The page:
Since 2019, Recycle & Raise has been running with the aim of recycling huge quantities of plastic and raise money for charity!

Recycle & Raise your clean milk bottle tops throughout the year!

What happens to the tubs now?

Even more excitingly for this year, we are pleased to say that the PP and HDPE plastic from the tubs and bottle tops will go directly into our Polymers manufacturing centre, where we will use the plastic to make our NEW Recycled Plastic Furniture! We’re so proud that plastic collected in the South West will now be made into benches sold in the South West. Who knows – you may end up sitting on a bench made with tubs you once ate sweets from!

The Exeter Bench & Table Set
The Exeter Bench & Table Set

Recycle & Raise 2020/21 Charities

Dartmoor Zoological Park

Dartmoor Zoological Park is a unique zoo set in 33 acres of beautiful parkland on the outskirts of Plymouth. The Zoo’s CEO Benjamin Mee wrote a book about buying the zoo called We Bought A Zoo, which was later became the subject of a major Hollywood film starring Matt Damon and Scarlett Johannson! The Zoo registered as a charity in 2014 which has strengthened it’s future and opened up new and exciting opportunities. DCW Polymers has worked closely with Dartmoor Zoo since our MD became a trustee of the charity, and we partnered with them for our 2019 Recycle & Raise campaign! With the Covid-19 restrictions affecting visitor numbers this year, Dartmoor Zoo need our help!


Mind is a mental health charity who provide advice and support to empower anyone experiencing a mental health problem. They campaign to improve services, raise awareness and promote understanding. Covid-19 restrictions have affected everyone in different ways this year,  it’s still very uncertain times which is why it is so important to shine the light on mental health and provide support to those who may be struggling.

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The damage plastic does to the environment and the importance of plastic recycling

Plastic pollution has been at the forefront of our minds for years now. It’s an issue that’s rife in every country but it’s emerged recently that Britain is the second biggest per capita producer of plastic waste in the world (source: The Guardian). The tide needs to turn and a big push on plastic recycling in the UK could help save our planet. You may already be aware of DCW Polymers, a leading plastics recycling and reprocessing plant in Exeter, Devon. We collect waste plastic, turn it back into high-quality plastic granules and sell it back into the manufacturing industry. Materials that end up at DCW Polymers never go to landfill so if you are on the hunt for ‘plastic recycling near me’, do bear us in mind. In this blog, we explore just some of the reasons why we need to do more to recycle plastic and what the future for this waste stream currently looks like…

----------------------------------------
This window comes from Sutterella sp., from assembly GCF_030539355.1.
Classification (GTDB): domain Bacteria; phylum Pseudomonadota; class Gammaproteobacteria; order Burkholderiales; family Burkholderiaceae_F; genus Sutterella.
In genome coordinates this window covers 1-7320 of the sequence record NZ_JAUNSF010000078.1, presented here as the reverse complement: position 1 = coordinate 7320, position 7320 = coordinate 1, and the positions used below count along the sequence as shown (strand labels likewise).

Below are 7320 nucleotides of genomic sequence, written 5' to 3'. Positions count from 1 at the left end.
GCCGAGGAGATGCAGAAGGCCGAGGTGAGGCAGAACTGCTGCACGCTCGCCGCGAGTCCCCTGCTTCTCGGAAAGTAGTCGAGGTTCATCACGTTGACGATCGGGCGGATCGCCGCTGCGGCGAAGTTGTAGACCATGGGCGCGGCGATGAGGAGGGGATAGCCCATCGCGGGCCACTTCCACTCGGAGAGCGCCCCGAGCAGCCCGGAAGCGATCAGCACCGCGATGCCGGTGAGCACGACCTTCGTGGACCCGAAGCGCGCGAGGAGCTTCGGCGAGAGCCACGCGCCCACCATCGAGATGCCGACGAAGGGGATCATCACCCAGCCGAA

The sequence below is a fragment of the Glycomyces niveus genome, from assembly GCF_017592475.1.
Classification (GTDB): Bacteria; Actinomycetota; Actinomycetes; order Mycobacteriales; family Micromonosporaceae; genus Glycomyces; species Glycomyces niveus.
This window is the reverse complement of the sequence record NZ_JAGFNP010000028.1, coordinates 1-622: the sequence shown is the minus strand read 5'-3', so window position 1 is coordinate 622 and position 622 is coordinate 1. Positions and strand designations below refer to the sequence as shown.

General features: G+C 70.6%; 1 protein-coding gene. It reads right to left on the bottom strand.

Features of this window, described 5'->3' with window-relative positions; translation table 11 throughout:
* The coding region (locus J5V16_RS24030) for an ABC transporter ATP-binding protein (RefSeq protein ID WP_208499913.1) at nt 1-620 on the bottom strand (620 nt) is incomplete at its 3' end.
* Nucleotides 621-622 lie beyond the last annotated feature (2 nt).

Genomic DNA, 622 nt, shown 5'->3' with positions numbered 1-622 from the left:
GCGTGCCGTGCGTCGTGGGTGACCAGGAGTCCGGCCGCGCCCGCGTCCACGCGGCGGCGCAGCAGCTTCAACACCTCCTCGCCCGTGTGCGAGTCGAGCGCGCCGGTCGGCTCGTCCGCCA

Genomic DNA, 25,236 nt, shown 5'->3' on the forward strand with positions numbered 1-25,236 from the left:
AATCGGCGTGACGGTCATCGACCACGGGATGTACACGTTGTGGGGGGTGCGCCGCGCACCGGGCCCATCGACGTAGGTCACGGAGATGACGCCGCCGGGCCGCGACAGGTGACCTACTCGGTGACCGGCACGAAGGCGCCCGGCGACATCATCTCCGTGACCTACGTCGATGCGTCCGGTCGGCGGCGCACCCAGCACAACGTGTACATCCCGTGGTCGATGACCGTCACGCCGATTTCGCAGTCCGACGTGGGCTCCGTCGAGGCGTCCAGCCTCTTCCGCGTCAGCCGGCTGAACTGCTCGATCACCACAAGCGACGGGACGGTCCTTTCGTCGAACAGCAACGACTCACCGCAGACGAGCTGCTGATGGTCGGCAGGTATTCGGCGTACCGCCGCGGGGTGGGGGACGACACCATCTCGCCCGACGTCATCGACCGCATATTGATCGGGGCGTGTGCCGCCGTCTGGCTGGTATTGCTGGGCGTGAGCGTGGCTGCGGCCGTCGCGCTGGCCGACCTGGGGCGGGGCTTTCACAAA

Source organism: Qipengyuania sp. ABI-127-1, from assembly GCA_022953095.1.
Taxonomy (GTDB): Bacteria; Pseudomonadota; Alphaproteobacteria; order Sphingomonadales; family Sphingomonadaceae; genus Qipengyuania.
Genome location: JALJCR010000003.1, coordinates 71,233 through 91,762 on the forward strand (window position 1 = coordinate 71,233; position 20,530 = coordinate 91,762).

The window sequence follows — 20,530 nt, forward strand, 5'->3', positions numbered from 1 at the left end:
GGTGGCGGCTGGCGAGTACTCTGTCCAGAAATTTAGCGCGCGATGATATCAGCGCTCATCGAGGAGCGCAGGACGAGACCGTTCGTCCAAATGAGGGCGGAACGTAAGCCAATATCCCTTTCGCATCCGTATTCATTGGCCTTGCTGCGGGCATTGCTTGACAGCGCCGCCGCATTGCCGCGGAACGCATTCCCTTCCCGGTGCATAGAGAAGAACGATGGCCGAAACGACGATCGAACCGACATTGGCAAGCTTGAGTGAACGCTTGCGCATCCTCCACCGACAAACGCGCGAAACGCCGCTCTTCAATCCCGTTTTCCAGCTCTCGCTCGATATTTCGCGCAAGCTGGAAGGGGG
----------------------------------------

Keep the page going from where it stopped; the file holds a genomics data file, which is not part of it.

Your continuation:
How does plastic harm the environment?

Have you ever wondered what all the fuss is about? Why is plastic so harmful to the environment and what’s the worst that can happen if we don’t reduce the amount of plastic waste we generate?

It all begins with the sheer amount of plastic waste that is produced. Since polypropylene was invented in 1951, plastic has been widely used throughout the manufacturing industry. Popular due to its resistance to chemicals, high flexibility, durability and low cost, polypropylene is ideal for a variety of packaging and products. As a result of its popularity, the UK generates an incredible 2.2 million metric tons of plastic packaging waste each year (source: Statista). So, where does all of that plastic waste go? After China introduced a ban on foreign waste in 2018, Malaysia has become the UK’s main plastic waste export destination. The practice of shipping plastic waste abroad brings with it a host of problems for the environment.

Dr. Kevin Bridgen, Senior Scientist from Greenpeace Research Laboratories, said: “When plastics are exported from one country to another, they can bring with them a wide range of hazardous chemicals. Improper storage and treatment can later release these chemicals into the local environment and burning can even generate new hazardous chemicals” (source: Greenpeace).

Plastic waste not only has a detrimental effect on the earth’s atmosphere, it has a serious impact on marine life too. You’re probably familiar with the harrowing images of underwater creatures eating or getting trapped in plastic. It’s something the production team of Blue Planet II experienced first-hand back in 2018. “For years, we thought that the oceans were so vast that nothing we could do could have an effect upon them. But now we know that was wrong” said David Attenborough in the last episode of the award-winning series.